To dress my salad, I opted for a blend of yuzu, soy sauce, fish sauce, lemon juice, sesame and peanut oils and rice wine vinegar. It wasn't a perfect match (the dressing we had in San Francisco was a pale yellow color, mine was a light brown) but the flavors worked well to compliment the crispness of the vegetables.

To make this salad a full meal, I also tweaked the presentation. Rather than serving it as a stand-alone dish, I topped a piece of fresh, steamed black cod with the crunchy mixture to add a protein and texture contrast. 

My Green Papaya Salad w/ Steamed Black Cod

We paired it with a crisp, easy-drinking New Zealand sauvignon blanc from Matua to compliment the brightness of the dish and ensure that none of the flavors would be dulled down. This was definitely an instance where a contrasting pairing would have muddled the salad's profile that I had worked so hard to achieve.

Overall, I'm deeming this experiment a success, even though I wasn't able to recreate the dish exactly. I think I was able to put my own spin on the core flavors of the original and maintain the integrity of what I remembered the salad to be. This is one that's being filed in the recipe catalog.

Thursday, July 14, 2011

Whip It

I've written before about how interesting wine blends often catch my attention.  This usually turns out to be a great bit game of trial and error because it's hard to predict what a blend of six or more different grapes is going to produce.  I'm very happy to report that this was one of those trials that did not end in error. 

A random pick up on a liquor store stop, The Whip, is a blend of 43% semillion, 21% sauvignon blanc, 21% viognier, 7% muscat canelli, 5% gewurztraminer and 3% orange muscat.  The initial flavors are very similar to a white Bordeaux but mellow out on the palate much quicker to a fruity crispness. Sauvignon blanc is definitely the prominent grape in aroma and flavor leading to strong grassy, citrus notes of grapefruit, lime zest, blood orange and lemongrass.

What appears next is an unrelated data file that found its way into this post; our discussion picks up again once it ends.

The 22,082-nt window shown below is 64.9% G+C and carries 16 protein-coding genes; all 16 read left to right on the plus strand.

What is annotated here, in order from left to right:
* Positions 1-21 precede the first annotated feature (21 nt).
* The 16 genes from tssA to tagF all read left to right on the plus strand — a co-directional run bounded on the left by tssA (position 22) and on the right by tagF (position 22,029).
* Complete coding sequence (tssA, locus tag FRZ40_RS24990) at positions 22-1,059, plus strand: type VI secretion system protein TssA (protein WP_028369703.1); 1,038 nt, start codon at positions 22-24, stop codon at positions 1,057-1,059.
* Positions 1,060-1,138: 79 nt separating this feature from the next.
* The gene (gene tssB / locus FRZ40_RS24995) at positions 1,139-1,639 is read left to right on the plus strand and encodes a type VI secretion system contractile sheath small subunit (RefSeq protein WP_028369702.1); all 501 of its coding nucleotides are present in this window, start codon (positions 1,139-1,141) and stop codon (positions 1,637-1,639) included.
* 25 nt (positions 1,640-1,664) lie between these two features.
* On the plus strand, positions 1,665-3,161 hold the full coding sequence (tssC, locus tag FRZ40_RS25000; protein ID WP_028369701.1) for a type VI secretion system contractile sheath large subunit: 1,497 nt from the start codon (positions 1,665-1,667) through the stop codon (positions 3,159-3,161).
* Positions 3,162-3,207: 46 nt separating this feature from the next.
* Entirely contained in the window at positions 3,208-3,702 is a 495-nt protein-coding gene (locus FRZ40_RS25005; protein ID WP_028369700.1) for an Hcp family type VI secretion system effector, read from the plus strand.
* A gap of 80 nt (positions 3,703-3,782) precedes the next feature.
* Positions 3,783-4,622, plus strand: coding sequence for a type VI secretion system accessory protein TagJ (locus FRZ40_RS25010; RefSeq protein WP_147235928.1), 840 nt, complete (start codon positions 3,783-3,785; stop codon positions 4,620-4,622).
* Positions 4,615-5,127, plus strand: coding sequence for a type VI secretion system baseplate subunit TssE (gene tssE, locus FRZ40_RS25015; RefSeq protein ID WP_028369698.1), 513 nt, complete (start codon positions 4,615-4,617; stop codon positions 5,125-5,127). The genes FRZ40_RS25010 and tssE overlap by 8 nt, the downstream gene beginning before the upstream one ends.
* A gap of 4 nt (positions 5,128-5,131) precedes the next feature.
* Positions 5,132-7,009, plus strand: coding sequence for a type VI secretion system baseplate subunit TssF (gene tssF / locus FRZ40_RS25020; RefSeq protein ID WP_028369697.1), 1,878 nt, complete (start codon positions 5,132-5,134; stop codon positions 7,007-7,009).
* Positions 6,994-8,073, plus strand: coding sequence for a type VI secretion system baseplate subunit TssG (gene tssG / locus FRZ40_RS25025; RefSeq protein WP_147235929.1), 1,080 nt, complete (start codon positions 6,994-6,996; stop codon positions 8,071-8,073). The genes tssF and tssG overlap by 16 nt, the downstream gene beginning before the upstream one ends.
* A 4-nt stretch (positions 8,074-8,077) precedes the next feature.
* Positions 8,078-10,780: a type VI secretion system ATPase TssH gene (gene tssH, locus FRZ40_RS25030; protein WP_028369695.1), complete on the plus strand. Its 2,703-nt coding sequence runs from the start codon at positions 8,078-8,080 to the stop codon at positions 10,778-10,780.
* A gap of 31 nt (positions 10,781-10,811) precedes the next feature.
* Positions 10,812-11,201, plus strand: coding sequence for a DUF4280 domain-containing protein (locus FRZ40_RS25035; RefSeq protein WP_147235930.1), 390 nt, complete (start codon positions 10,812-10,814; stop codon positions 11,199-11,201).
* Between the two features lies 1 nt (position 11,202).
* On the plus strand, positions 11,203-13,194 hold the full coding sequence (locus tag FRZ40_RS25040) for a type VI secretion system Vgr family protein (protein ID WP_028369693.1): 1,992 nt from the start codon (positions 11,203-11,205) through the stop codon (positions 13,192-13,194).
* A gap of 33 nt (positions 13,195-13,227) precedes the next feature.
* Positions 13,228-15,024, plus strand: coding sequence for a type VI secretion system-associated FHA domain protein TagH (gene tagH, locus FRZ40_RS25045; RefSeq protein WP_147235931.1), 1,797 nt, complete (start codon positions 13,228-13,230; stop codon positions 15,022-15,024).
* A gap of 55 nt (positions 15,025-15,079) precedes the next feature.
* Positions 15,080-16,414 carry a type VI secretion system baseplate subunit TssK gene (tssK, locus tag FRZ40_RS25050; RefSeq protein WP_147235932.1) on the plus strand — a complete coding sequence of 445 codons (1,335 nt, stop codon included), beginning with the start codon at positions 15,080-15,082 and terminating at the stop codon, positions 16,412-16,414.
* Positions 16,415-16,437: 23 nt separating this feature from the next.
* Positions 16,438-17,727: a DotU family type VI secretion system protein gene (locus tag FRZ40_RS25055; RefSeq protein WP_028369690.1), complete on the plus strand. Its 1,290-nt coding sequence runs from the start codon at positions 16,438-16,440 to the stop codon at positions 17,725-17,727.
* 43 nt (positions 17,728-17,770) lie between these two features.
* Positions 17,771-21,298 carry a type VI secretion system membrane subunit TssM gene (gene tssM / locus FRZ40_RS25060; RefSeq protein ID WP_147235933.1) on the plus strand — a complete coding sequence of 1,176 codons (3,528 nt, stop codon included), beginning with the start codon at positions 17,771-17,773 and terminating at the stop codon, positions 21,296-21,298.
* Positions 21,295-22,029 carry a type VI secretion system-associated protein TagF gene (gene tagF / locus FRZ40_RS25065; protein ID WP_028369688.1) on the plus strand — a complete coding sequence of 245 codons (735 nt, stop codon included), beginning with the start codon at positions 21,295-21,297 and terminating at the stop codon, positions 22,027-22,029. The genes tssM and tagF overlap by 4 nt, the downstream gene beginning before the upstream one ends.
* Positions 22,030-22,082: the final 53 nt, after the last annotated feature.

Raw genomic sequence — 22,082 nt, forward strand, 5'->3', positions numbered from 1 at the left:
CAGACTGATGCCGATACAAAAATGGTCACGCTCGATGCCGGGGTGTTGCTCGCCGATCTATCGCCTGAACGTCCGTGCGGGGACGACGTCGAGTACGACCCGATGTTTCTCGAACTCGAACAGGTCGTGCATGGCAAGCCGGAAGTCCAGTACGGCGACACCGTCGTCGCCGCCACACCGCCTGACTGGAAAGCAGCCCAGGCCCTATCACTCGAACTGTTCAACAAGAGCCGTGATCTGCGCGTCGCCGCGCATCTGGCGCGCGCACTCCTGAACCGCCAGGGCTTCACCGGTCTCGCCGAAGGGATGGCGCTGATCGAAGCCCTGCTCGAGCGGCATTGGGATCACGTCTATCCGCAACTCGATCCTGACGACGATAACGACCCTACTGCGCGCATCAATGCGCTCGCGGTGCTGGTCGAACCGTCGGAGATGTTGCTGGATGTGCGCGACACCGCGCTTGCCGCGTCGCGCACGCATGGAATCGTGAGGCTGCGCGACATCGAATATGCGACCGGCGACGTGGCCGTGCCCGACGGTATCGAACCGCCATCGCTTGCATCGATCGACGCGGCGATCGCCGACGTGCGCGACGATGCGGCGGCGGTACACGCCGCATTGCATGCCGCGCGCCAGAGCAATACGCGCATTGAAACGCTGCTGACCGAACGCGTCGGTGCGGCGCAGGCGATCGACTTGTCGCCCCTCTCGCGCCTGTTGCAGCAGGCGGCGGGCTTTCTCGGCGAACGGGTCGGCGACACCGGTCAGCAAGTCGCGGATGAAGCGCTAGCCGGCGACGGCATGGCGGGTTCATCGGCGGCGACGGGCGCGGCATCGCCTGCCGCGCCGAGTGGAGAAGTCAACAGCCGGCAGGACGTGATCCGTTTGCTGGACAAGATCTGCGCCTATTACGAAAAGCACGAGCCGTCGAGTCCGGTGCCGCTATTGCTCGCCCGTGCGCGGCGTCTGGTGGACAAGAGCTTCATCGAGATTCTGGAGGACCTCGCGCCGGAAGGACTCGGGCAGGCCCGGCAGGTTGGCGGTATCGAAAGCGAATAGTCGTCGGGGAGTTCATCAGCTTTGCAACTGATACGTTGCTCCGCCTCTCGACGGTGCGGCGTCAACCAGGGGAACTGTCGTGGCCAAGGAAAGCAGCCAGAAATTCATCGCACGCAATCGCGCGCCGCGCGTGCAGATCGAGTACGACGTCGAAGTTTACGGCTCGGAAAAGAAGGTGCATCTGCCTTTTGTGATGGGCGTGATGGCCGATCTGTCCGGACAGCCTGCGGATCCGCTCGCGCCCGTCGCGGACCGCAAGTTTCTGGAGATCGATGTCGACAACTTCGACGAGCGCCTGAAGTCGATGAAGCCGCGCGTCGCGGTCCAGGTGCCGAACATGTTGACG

We paired the wine with last night's Thai Chicken Lettuce Wraps which worked okay.  The combination of strong flavors in the wraps really overwhelmed the wine and took away a lot of it's pop.  The wine honestly didn't need food to round it out in the first place and would work well as just stand-alone Tuesday night wine.  If I was going to pair it, I would make sure that the dish was light in flavor and complimented the citrusy notes in the wine... maybe a lemon chicken or a fresh summer salad with a grapefruit vinaigrette. 

The Whip is is produced by Murrieta's Well out of Livermore, California.  For retail information, you can visit their website here.

Thai Chicken Lettuce Wraps

So James and I have been trying to find healthier options for our during the week dining and last night, I took some cues from a few restaurant dishes I've had in the past to create an interactive meal with under 600 calories in a full 3-wrap serving.  There are quite a few components that go into these wraps, but I promise, it's something anyone can put together.  I'm going to break the recipe down into nine parts to make it more manageable.  

1.  Take one head of Boston lettuce, trim the base and separate the leaves.  Take the larger, outer leaves and reserve them for your wraps.  You can use the hearts of the lettuce for a salad later on (no reason to waste anything).

2.  Heat 3 cups of water in a sauce pan until just before it comes to a boil.  Submerge 1/2 package of cellophane noodles (these are available in the Asian section of your supermarket) in the water.  Soak the noodles for 3 minutes.  Once they're soft, use a pair of kitchen scissors to trim them to a manageable length (I like to cut them into thirds).  Transfer the noodles to a strainer and rinse with cold water.  Drain thoroughly and set aside.